Army launches biggest project in past 20 years to dispose of surplus and obsolete munitions

ROCK ISLAND ARSENAL, Ill., 11 June 2015. The U.S. Army is spending more than one-third of a billion dollars to get rid of conventional munitions over the next five years -- the largest effort over at least the past two decades to dispose of non-nuclear ammunition, bombs, and explosives that the U.S. military no longer needs.

Jun 11th, 2015
Army launches biggest project in past 20 years to dispose of surplus and obsolete munitions
Army launches biggest project in past 20 years to dispose of surplus and obsolete munitions
ROCK ISLAND ARSENAL, Ill., 11 June 2015. The U.S. Army is spending more than one-third of a billion dollars to get rid of conventional munitions over the next five years -- the largest effort over at least the past two decades to dispose of non-nuclear ammunition, bombs, and explosives that the U.S. military no longer needs.

Officials of the Army Contracting Command at Rock Island Arsenal, Ill., awarded two five-year contracts Wednesday totaling $381.5 million for the demilitarization recycling, reuse, and disposal of various conventional munitions.

The munitions demilitarization contracts are going to General Dynamics Ordinance and Tactical Systems Inc. in St. Petersburg, Fla., and to Expal USA Inc. in Longview, Texas. General Dynamics is receiving a $225.6 million contract, and Expal is receiving a $155.9 million contract.

Demilitarization describes a weapons disposal process in which members of the defense industry with explosives expertise safely dismantle or destroy ammunition, munitions, and other explosives, while recovering and recycling valuable materials.

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Examples of conventional munitions are bullets, bombs, mortars, artillery rounds, and other explosive weapons. Often it is munitions manufacturers that handle the job of munitions demilitarization.

Munitions demilitarization is nothing new. It involves the industrial-level dismantling, recycling, and disposal of military munitions that have become surplus, obsolete, or both. It's an often-crucial process to get rid of military explosives that can become dangerously unstable over time.

What is new, however, is the sheer size of the munitions-demilitarization effort announced Wednesday. No other conventional munitions-demilitarization contracts the U.S. Department of Defense has awarded over the past 20 years have come even close to this size.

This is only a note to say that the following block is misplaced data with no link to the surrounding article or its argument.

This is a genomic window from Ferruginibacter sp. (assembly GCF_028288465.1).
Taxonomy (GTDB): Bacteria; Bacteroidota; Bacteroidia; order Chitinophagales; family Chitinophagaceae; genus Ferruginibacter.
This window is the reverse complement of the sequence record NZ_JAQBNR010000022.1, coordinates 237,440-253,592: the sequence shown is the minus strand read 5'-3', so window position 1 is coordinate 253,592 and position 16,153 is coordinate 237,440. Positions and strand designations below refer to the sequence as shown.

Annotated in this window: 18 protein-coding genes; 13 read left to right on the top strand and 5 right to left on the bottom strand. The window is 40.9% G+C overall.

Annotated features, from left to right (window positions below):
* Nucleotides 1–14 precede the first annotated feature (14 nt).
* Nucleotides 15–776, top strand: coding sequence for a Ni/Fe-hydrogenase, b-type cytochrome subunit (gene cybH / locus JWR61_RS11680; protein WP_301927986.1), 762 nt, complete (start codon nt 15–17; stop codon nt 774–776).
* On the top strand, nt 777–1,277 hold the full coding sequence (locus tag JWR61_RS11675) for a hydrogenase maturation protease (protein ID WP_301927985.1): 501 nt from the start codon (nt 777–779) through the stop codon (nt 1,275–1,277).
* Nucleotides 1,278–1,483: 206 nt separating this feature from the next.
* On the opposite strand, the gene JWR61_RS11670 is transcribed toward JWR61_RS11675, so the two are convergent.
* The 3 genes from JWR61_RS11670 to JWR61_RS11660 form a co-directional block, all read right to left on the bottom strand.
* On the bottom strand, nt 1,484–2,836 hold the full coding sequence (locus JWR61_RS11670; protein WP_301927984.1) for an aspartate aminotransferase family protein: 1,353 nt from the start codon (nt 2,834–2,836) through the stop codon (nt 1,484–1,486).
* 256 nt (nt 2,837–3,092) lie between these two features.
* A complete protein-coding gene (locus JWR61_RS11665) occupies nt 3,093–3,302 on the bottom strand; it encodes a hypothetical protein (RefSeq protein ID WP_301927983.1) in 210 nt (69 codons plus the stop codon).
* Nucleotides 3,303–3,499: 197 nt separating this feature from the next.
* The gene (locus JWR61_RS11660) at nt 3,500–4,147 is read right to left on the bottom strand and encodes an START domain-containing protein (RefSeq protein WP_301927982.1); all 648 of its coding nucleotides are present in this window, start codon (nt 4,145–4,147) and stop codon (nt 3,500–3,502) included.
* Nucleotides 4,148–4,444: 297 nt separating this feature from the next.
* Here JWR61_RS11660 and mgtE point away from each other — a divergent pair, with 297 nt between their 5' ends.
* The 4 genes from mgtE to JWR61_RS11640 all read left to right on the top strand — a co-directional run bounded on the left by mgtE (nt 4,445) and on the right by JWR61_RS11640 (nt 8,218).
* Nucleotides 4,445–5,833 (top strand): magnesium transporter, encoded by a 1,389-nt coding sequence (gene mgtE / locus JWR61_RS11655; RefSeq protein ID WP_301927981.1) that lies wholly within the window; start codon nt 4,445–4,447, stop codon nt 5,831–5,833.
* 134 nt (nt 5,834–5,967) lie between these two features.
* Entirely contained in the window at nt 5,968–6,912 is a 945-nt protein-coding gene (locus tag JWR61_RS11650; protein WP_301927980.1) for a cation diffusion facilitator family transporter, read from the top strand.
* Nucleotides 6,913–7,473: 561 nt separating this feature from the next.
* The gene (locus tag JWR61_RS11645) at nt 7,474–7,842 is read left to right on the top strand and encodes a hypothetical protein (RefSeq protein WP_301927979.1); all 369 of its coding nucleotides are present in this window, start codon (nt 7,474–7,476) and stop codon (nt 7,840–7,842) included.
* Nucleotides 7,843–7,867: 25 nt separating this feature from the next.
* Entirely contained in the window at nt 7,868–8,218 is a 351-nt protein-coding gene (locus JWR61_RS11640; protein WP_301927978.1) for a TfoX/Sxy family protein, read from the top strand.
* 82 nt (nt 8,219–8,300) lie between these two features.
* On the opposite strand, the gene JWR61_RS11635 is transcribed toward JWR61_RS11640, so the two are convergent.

The only thing similar was a $324.1 million contract awarded on 25 Aug. 1999 to Day & Zimmerman in Philadelphia to manage the Hawthorne Army Depot, an ammunition-storage center in Western Nevada. This contract involved much more than just munitions demilitarization.

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Hawthorne Army Depot stores conventional munitions; demilitarizes and disposes of unserviceable, obsolete, and surplus munitions; and performs inspections and renovations to ensure munitions readiness.

Conventional munitions demilitarization is much different from managing chemical and nuclear weapons. The U.S. military leaders spend more money and employ vastly different procedures in handling and disposing of chemical and nuclear munitions than they do for conventional munitions.

Since 1995 the U.S. military has awarded 14 contracts involving conventional munitions demilitarization, according to Pentagon documents. Typically these contracts are for between $5 million and $40 million.

U.S. military forces are drawing down operations in Iraq, Afghanistan, and other areas of Southwest Asia after nearly 14 continuous years of military action in this region. At the same time military budgets are decreasing, and the military services are drawing down the sizes of their forces.

For more information contact General Dynamics Ordinance and Tactical Systems online at www.gd-ots.com, Expal USA at www.maxam.net/en/expal, or the Army Rock Island Arsenal at www.usagria.army.mil.

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